There are continuous concerns about the possibility of nuclear and radiological terrorism or accidents that may result in mass casualties in densely populated areas. To guide medical personnel in their clinical decisions for effective medical management and treatment of exposed individuals, biomarkers are usually applied to examine radiation-induced biological changes to assess the severity of radiation injury. Among these, peripheral blood cell counts are traditionally regarded as the most practical and rapid diagnostic indicators.

Previous algorithms required early data points of blood cell counts. While the earliest dose estimation of the patient provides the most important information to assist triage management and treatment decisions, in many cases, the victims were not identified until several days or even weeks after exposure. This can happen in large-scale accidents when medical resources are limited and/or the management system is overwhelmed.

The HemoDose tools are built upon solid physiological and pathophysiological understanding of mammalian hematopoietic systems, and rigorous coarse-grained bio-mathematical modeling and validation. Using single or serial counts of granulocyte, lymphocyte, leukocyte, or platelet after exposure, these tools can estimate absorbed doses of adult victims very rapidly and accurately. Patient data in some historical accidents are utilized as examples to demonstrate the capabilities of these tools as a rapid point-of-care diagnostic or centralized high-throughput assay system in a large-scale radiological disaster scenario. Unlike previous dose prediction algorithms, the HemoDose tools establish robust correlations between the absorbed doses and victims’ various types of blood cell counts not only in the early time window (1 or 2 days), but also in the late phase (up to 4 weeks) after exposure.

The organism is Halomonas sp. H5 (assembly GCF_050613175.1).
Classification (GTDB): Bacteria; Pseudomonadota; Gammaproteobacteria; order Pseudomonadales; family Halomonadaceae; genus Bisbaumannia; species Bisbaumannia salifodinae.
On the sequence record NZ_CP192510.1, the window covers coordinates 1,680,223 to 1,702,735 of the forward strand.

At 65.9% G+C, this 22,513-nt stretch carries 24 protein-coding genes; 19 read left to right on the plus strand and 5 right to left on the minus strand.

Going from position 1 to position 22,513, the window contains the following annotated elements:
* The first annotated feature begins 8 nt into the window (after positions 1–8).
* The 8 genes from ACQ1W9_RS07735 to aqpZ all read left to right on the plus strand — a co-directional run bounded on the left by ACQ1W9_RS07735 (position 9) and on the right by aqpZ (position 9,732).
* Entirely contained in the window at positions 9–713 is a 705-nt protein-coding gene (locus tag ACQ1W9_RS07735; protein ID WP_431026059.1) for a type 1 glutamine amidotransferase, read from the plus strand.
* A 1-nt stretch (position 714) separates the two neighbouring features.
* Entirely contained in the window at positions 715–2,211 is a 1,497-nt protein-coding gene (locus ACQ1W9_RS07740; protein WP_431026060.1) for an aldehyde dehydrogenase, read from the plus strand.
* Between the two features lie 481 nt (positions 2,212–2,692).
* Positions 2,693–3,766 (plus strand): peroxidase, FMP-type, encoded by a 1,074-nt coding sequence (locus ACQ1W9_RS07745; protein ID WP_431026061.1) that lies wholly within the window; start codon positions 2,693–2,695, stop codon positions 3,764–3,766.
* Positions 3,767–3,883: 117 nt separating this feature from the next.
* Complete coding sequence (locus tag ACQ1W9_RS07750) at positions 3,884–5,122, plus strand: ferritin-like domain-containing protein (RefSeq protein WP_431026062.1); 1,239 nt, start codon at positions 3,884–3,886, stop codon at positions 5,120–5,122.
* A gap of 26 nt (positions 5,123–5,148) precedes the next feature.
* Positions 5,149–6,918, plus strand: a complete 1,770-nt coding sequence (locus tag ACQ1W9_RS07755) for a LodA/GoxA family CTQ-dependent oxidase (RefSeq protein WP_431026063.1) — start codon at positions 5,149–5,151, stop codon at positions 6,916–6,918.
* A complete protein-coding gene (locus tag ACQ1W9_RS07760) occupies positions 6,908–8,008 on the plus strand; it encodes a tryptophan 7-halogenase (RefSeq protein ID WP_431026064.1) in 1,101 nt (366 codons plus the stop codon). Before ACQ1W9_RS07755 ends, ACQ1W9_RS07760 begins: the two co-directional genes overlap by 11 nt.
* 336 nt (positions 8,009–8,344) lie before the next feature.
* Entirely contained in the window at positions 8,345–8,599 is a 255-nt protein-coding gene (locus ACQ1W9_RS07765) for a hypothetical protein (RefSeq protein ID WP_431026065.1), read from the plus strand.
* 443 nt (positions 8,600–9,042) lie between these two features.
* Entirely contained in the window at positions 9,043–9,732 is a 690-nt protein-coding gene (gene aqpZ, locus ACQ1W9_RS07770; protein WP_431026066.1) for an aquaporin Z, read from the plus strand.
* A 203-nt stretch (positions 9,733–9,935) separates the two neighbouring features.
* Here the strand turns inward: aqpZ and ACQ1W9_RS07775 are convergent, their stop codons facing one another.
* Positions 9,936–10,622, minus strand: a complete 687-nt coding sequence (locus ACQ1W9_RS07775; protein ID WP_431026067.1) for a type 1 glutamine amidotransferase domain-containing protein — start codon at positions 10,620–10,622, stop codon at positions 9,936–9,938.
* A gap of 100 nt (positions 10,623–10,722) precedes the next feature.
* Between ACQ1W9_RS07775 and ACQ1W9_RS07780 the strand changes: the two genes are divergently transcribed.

There are four modules in HemoDose: granulocyte count, lymphocyte count, leukocyte count, and platelet count. Each module contains three functions: Model the Clinical Data, Plot the Historical Data, and Model the Historical Data. To model the clinical data, the user can either choose a prepared data file or input data manually, and run the simulation to get an estimated dose with a plot. To plot the historical data, the user can pick a data set from the list and click the plot button. Similarly, to model the historical data, the user can pick a data set from a list of historical events and run the simulation to get an estimated dose, which can be compared with the recorded dose of the patient.

The software can be downloaded for Windows desktop or run directly on the Web.

This work was done by Shaowen Hu of Johnson Space Center. NASA is seeking partners to further develop this technology through joint cooperative research and development. For more information about this technology and to explore opportunities, please contact This email address is being protected from spambots. You need JavaScript enabled to view it.. MSC-25826-1

NASA Tech Briefs Magazine

This article first appeared in the July, 2016 issue of NASA Tech Briefs Magazine.

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